South Bend, IN – Nearly 80 percent of South Bend Police Department (SBPD) officers have considered quitting their jobs in the midst of plummeting morale, anti-police protests, and a lack of support from the city council, according to the police union.
The findings were the result of an online survey conducted by the South Bend Fraternal Order of Police (FOP) Lodge #36 over the course of the past week, the FOP said in a press release on Wednesday.
A total of 191 out of the SBPD’s 220 current officers responded to the anonymous survey.
A whopping 78.84 percent of the officers who responded said that they have “considered resigning, retiring transferring or otherwise leaving” the SBPD in the past six months.
“Today, the South Bend Police Department is already facing a double-digit officer shortage that’s threatening the department’s ability to operate effectively,” FOP President Harvey Mills said in the release.
“Our survey this week showed that a stunning 80% of current officers have recently considered resigning or transferring from the South Bend Police Department,” Mills wrote. “If even 10% of those officers left the force it could cripple the department and lead to the elimination of units that investigate sexual assault and homicide.”
A staggering 79% of the officers described the department’s current morale as either “poor” or “as bad as it’s ever been,” according to the FOP.
The survey was conducted shortly after the South Bend Common Council reversed an earlier vote to increase officers’ pay by 2.5 percent and to increase their residency stipend.
Those increases have been tabled indefinitely, according to the FOP.
“That decision, made in response to calls from some protesters to defund the police, further damaged morale,” the FOP noted. “At least one police officer has already retired from the department since that decision.”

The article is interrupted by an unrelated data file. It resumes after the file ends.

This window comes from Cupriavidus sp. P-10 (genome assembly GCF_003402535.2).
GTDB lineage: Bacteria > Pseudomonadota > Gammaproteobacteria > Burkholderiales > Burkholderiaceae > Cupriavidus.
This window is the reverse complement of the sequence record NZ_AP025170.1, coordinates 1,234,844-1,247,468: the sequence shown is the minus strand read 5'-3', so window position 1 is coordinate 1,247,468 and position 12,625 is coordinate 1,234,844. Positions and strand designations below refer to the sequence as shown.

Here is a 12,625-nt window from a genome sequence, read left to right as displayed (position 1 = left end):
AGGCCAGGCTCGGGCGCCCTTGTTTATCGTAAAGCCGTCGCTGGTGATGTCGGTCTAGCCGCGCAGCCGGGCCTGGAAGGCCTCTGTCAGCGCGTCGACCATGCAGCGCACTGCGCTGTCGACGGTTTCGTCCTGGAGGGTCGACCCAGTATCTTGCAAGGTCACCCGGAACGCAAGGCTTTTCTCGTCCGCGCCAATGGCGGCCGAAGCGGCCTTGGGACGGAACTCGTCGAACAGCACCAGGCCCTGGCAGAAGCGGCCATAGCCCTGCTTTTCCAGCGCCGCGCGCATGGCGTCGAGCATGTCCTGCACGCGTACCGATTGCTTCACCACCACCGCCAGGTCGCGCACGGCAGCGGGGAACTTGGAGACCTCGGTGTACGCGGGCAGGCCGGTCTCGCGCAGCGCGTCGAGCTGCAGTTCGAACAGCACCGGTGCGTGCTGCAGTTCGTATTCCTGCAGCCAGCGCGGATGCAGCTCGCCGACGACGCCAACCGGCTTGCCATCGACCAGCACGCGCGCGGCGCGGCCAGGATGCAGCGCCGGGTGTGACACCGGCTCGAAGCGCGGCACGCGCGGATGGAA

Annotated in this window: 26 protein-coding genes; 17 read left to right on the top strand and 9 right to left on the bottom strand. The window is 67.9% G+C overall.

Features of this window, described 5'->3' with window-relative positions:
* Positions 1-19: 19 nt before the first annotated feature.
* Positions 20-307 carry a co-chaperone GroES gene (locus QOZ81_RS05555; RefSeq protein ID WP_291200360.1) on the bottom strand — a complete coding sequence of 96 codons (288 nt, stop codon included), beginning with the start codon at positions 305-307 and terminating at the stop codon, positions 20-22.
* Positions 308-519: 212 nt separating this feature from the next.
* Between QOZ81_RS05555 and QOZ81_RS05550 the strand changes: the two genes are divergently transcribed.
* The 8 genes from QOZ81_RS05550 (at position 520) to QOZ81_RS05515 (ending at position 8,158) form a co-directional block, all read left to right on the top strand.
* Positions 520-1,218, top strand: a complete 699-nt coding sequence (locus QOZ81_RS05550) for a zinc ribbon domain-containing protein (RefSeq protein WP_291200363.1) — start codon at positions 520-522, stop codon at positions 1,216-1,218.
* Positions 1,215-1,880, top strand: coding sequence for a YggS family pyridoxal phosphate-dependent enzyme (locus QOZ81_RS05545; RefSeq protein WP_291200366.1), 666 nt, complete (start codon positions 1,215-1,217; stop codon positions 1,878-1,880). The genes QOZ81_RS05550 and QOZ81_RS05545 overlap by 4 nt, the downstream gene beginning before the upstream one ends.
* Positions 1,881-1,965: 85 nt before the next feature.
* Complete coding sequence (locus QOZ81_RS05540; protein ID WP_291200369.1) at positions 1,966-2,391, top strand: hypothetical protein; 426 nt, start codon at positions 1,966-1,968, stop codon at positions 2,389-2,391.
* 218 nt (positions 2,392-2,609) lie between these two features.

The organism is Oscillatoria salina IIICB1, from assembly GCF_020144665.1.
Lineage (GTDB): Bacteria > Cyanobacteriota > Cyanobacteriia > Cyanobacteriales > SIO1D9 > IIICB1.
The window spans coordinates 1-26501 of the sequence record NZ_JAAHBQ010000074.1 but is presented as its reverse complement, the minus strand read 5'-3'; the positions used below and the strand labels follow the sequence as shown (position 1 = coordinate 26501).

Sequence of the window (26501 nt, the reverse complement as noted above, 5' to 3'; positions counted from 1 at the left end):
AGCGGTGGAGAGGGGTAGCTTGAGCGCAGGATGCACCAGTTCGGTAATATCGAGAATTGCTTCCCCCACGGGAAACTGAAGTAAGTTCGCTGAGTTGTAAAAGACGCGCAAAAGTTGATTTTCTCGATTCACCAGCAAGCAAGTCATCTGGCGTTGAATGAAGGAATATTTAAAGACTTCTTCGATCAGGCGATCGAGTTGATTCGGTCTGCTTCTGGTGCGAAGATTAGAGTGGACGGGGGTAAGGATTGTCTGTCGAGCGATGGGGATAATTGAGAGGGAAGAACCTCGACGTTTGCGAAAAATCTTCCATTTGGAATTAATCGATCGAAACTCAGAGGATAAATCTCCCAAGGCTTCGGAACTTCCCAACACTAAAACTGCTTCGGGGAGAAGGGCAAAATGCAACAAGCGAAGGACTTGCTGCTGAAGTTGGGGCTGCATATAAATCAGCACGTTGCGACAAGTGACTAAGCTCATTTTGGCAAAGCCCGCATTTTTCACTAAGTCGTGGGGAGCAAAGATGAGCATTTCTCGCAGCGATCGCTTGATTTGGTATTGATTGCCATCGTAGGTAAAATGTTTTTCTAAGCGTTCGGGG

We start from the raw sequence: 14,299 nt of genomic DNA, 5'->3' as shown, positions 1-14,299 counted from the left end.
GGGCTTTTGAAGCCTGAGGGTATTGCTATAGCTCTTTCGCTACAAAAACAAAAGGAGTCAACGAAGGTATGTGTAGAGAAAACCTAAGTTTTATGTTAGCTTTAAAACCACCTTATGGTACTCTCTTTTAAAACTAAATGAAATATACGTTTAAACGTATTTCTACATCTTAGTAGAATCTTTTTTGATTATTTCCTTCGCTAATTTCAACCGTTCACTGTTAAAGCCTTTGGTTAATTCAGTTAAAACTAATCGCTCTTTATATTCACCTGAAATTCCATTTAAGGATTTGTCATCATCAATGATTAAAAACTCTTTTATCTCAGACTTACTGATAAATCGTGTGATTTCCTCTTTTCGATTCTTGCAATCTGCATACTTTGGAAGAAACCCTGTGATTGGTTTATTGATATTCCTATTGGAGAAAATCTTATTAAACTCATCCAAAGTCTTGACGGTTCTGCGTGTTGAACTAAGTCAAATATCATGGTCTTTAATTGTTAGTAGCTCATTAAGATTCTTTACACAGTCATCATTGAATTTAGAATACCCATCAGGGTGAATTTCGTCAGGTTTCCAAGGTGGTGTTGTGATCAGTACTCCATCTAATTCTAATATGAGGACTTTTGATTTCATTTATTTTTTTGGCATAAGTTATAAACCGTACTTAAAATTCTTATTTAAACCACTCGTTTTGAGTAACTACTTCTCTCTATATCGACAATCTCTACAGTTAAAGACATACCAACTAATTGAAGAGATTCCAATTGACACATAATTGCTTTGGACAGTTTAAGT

The FOP said it has expressed being open to the idea of establishing a citizen’s review board, and said it is willing “to work with the Mayor and the community to improve the department and strengthen its relationship with the community.”
The SBPD acknowledged in a statement on Wednesday that officers are “struggling to find motivation,” WBND reported.
“We sympathize and empathize with communities and officers around the country, and especially here at home, that are struggling to find motivation,” SBPD Public Information Officer Christine Karsten said in the statement. “I would encourage the good officers (vast majority) to remember why we took our oath, and how it felt and meant when we did.”
Officer Karsten noted that officers vowed to “protect and serve the community with fairness and impartiality.”
“Even in the toughest of times, we can’t forget that promise. Our community needs us and we need them,” she wrote. “We have to continue to work together because ‘the police are the public and the public are the police.’ I know we will get through this and be even better than before.”